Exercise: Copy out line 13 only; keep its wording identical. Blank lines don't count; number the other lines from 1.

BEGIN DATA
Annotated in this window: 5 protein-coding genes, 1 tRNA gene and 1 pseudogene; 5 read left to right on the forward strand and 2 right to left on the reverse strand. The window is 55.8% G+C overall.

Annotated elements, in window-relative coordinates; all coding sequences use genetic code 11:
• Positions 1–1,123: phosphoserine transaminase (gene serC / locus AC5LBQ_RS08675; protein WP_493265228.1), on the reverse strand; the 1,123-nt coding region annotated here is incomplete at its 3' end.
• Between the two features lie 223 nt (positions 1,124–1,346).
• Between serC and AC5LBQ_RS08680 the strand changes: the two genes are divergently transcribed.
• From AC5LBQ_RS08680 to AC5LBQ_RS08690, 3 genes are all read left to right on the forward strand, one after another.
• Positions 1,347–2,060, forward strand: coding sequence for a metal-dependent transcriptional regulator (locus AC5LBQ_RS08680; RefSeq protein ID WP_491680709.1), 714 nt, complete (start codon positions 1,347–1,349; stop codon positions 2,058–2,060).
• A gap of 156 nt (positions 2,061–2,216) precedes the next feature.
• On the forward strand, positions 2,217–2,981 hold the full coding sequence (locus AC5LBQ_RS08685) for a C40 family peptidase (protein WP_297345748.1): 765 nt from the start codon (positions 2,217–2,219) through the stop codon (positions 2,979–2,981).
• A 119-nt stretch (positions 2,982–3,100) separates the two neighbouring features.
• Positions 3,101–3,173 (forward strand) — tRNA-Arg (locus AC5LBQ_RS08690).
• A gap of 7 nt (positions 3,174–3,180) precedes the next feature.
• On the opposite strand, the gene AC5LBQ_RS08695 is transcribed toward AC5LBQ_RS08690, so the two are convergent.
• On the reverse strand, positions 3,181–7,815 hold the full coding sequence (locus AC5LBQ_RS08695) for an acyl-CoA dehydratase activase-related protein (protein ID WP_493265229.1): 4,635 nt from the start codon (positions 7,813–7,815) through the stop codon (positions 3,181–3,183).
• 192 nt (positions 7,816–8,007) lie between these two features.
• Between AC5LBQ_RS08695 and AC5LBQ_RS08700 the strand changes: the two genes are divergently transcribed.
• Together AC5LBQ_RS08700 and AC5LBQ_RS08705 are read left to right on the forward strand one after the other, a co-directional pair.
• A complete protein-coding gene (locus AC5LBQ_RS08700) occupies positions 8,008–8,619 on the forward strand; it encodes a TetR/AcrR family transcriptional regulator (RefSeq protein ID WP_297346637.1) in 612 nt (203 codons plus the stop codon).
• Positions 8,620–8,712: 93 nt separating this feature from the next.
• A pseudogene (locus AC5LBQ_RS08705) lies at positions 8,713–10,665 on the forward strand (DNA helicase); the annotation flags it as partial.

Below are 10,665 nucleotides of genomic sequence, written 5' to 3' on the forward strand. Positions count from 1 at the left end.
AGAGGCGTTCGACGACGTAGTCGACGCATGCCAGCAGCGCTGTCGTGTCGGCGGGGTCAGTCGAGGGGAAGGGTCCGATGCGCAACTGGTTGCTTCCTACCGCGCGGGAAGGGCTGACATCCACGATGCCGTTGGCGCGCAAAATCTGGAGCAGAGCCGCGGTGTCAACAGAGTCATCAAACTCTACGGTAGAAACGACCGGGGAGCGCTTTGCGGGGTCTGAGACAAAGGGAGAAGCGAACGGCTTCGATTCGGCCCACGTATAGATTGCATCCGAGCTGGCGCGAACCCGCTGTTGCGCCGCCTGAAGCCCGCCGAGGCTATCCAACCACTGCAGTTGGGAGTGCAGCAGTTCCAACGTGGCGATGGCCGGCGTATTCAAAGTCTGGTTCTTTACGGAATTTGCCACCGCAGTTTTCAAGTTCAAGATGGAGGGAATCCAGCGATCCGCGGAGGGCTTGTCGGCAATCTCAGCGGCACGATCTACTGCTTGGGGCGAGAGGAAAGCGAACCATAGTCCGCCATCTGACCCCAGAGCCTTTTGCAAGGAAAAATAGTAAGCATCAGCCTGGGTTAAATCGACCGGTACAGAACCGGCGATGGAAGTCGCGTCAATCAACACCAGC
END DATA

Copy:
• On the opposite strand, the gene AC5LBQ_RS08695 is transcribed toward AC5LBQ_RS08690, so the two are convergent.